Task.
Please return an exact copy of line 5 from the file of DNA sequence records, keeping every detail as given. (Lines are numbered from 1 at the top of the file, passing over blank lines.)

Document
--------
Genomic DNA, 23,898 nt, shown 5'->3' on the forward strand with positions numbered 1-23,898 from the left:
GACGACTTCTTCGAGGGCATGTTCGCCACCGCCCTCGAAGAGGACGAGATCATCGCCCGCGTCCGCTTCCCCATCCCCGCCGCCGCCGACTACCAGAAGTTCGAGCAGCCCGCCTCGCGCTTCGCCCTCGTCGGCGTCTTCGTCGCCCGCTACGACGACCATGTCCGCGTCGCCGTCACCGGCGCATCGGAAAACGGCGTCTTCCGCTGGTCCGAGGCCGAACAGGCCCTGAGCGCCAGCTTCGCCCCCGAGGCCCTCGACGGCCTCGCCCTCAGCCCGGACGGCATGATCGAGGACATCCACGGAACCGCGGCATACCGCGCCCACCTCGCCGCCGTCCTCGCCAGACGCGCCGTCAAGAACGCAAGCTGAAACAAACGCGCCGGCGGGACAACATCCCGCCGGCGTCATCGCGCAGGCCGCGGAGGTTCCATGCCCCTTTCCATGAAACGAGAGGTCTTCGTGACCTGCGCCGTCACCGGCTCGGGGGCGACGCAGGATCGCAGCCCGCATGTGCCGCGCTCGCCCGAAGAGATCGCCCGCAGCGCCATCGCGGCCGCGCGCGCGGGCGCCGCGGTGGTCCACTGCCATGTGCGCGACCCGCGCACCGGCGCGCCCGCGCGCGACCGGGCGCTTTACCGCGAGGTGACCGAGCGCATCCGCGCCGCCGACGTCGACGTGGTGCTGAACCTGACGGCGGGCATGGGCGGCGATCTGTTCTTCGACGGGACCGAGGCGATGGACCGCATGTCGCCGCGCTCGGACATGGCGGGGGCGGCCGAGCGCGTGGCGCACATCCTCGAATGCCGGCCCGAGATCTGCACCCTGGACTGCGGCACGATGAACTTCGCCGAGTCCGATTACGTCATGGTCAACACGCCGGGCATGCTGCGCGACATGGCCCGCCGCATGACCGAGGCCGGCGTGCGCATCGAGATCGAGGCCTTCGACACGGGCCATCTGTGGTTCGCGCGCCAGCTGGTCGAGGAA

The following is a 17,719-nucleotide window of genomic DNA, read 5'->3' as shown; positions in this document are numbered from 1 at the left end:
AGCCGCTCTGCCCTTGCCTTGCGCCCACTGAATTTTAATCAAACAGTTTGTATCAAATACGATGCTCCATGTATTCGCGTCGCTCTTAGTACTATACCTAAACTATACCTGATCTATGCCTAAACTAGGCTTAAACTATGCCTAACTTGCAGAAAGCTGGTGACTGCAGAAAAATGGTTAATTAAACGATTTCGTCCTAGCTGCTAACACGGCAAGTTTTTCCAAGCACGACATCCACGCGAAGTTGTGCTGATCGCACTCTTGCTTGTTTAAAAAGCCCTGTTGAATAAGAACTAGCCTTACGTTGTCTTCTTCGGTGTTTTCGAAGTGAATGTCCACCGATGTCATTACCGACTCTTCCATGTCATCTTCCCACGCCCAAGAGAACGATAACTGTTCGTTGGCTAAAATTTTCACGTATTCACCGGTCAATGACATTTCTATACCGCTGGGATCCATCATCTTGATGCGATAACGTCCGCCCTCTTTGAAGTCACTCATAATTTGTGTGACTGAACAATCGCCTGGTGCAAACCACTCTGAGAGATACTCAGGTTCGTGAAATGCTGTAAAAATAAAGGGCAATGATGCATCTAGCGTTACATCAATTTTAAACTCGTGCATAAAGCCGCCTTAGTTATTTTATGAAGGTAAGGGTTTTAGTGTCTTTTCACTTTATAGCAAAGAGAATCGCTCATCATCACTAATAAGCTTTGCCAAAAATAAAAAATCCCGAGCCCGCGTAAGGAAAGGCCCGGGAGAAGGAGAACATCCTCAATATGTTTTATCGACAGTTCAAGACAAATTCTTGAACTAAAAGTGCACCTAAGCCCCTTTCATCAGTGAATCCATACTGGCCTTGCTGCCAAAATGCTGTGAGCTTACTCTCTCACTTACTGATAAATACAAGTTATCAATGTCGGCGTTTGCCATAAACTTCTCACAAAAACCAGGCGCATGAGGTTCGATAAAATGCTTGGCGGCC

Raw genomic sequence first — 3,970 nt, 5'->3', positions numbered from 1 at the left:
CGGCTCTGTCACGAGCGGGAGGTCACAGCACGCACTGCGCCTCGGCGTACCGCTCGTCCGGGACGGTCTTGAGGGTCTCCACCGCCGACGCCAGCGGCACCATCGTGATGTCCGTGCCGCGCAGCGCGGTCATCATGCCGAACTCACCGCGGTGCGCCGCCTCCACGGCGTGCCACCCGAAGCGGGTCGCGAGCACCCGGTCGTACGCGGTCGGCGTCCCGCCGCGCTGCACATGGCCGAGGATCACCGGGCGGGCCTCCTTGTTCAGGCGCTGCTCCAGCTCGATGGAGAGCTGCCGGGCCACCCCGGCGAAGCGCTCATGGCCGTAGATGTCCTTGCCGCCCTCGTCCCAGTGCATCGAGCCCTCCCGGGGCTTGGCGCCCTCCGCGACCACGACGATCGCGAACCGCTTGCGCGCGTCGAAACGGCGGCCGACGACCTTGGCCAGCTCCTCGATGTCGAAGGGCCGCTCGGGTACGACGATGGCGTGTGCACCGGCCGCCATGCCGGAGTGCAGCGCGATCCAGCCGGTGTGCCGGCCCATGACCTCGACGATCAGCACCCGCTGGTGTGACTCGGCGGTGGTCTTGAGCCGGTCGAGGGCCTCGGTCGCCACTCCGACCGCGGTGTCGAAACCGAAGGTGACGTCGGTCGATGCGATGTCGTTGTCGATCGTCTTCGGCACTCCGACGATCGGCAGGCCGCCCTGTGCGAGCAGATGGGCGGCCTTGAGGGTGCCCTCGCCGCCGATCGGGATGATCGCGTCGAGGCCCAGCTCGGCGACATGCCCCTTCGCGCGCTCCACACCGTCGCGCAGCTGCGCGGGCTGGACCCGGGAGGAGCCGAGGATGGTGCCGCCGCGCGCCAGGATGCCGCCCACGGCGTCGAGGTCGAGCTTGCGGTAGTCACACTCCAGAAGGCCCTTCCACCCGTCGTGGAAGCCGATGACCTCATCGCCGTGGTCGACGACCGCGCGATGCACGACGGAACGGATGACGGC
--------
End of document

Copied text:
Raw genomic sequence first — 3,970 nt, 5'->3', positions numbered from 1 at the left: